January 16th, 2008Keeping the Respiratory and Digestive Systems Healthy
January 16, 2008
By Sandra K. Ellis, M.H.
If the body uses the respiratory system to eliminate the problem, we will see symptoms such as; a runny nose, runny eyes, sneezing, and cold-like symptoms. This is why modern medicine will never find a cure for the “common cold.” The cold is the cure! The body is trying to eliminate something that does not belong there. Most of us since childhood have been taught that a runny nose is not socially acceptable, so we reach for a decongestant or anti-histamine to stop the body from doing what it was designed to do. When we do this, we drive the problem deeper, which is why a cold will last for 10 to 14 days and then, quite often, go into a secondary infection of some kind; such as an ear infection or bronchitis. In our house, a cold lasts no more than 24-48 hours because we have learned to help the body eliminate whatever is causing the problem.
Here are some ideas to keep the respiratory system healthy:
a) Breathe deeply - we need to remind ourselves several times per day to inhale and fill our lungs up. Chances are you have become a shallow breather. We need to remind ourselves periodically to take big, deep breaths that will fill up and expand our lungs with oxygen.
b) EXERCISE - It is extremely important to do some form of exercise every day of your life. Along with helping us take in oxygen, this will move the lymph (another source for elimination) and get our blood flowing, which is how the oxygen reaches every cell in our body.
c) Drink lots of pure water. We need to keep all of the cells in the body hydrated. When the respiratory system becomes dried out, it is much more prone to bacteria and infections.
d) Keep lots of fresh, live plants around. We have this wonderful partnership with the plant kingdom - they put off fresh oxygen which we desperately need and we exhale carbon dioxide which is what the plants need to live. When we have live plants in our homes and offices, they are constantly putting oxygen back into the air for us to breathe, along with helping the air to stay moist.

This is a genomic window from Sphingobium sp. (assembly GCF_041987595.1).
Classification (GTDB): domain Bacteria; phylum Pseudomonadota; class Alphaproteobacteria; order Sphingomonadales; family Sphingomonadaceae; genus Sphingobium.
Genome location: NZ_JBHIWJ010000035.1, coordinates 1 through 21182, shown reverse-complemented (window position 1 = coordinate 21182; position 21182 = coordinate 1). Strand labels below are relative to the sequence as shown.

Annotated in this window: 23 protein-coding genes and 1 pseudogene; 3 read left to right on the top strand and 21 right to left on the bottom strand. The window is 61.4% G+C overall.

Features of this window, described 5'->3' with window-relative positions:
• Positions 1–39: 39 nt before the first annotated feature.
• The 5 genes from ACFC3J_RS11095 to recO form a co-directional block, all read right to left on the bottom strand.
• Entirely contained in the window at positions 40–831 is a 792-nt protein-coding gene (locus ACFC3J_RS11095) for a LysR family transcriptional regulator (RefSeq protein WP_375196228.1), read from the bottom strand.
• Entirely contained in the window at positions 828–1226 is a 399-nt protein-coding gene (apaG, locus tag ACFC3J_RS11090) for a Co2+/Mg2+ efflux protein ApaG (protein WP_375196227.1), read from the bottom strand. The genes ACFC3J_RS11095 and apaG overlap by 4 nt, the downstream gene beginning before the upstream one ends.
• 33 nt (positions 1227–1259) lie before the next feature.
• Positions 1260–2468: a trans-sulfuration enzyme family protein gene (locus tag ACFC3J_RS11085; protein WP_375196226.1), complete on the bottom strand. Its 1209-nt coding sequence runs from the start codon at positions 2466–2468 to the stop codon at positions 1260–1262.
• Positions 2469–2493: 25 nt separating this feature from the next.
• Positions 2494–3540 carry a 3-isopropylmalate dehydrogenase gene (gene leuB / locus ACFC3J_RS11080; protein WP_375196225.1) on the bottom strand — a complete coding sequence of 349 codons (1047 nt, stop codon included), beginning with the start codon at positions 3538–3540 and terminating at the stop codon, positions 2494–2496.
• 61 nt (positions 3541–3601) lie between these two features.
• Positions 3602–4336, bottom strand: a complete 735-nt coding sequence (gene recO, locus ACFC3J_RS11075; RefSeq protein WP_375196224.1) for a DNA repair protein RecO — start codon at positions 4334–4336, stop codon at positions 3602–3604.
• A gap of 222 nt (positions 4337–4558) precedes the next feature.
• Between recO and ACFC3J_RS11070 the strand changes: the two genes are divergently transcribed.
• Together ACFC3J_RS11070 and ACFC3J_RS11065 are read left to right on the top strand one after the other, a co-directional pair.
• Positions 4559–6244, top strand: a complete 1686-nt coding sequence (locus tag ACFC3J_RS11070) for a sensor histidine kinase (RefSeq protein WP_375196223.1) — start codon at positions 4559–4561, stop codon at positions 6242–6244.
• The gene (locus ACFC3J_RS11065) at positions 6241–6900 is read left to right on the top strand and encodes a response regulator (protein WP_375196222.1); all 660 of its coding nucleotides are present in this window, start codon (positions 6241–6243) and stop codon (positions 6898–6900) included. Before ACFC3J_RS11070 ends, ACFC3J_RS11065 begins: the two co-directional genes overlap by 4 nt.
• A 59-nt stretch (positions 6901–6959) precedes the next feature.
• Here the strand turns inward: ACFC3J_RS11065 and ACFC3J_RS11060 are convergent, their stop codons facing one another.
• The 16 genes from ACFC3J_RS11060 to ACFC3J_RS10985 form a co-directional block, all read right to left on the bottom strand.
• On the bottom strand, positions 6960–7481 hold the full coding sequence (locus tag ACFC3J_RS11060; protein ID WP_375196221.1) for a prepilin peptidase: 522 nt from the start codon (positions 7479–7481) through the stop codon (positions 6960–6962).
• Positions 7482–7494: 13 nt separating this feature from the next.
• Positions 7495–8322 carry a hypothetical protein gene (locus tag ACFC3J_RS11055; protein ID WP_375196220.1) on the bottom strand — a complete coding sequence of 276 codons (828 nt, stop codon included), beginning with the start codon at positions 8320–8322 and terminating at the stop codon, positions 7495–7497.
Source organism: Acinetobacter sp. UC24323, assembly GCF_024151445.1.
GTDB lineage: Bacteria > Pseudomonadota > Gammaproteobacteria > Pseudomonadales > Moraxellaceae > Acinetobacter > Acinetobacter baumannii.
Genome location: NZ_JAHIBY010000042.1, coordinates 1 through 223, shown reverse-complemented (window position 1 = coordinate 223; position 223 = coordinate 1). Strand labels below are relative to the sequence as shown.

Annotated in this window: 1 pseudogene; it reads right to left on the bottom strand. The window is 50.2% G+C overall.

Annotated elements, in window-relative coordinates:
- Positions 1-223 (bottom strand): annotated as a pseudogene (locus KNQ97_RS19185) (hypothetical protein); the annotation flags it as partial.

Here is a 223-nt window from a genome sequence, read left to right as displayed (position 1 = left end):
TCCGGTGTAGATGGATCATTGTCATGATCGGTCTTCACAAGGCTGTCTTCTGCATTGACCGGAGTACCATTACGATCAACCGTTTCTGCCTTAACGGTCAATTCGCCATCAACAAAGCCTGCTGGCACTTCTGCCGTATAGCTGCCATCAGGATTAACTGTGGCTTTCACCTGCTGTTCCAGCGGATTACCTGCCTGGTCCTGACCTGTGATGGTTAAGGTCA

e) In the winter, if you are running any type of heating system, it will help to put some type of humidity back in to the air, so that our respiratory system does not become dried out. This can be done just by putting a pot of water on the stove to simmer.
f) Do not smoke and try to avoid as much second-hand smoke as possible.
g) Stay away from dairy products which produce a lot of mucus in the respiratory system. You would be surprised at how many chronic colds and ear infections can be cleared up just by getting a child off of dairy.
h) Fresh air - try to get fresh air everyday - even if it’s just by opening up some windows. It is not healthy to constantly be breathing recycled air.
If the body chooses the digestive system to eliminate through, we will see symptoms such as diarrhea, nausea or other flu-like symptoms. If the body chooses the urinary system, we might see a bladder infection or kidney stones.
Over the years, I have discovered there are some simple things we can do to help keep the digestive system healthy:
a) Eating fresh food with lots of fiber. Fiber is the Drano of digestion. Another benefit of eating fresh food is that it comes with its own enzymes to help break it down.
b) Fasting - Fasting is a wonderful way to cleanse the colon and keep it healthy. It is also an easy way to give the digestive system a rest.
c) Drink lots of water - this is extremely important to digestion and elimination.
d) EXERCISE - again, exercise is crucial to the health of the whole body. It brings blood and oxygen into the area and keeps everything moving. Our muscles were meant to be moved and worked hard. It they are not moved on a regular basis, they will begin to degenerate and atrophy.
e) Cleansing - consciously keep the colon cleaned out - most people who have studied health will tell you that all disease begins in the colon.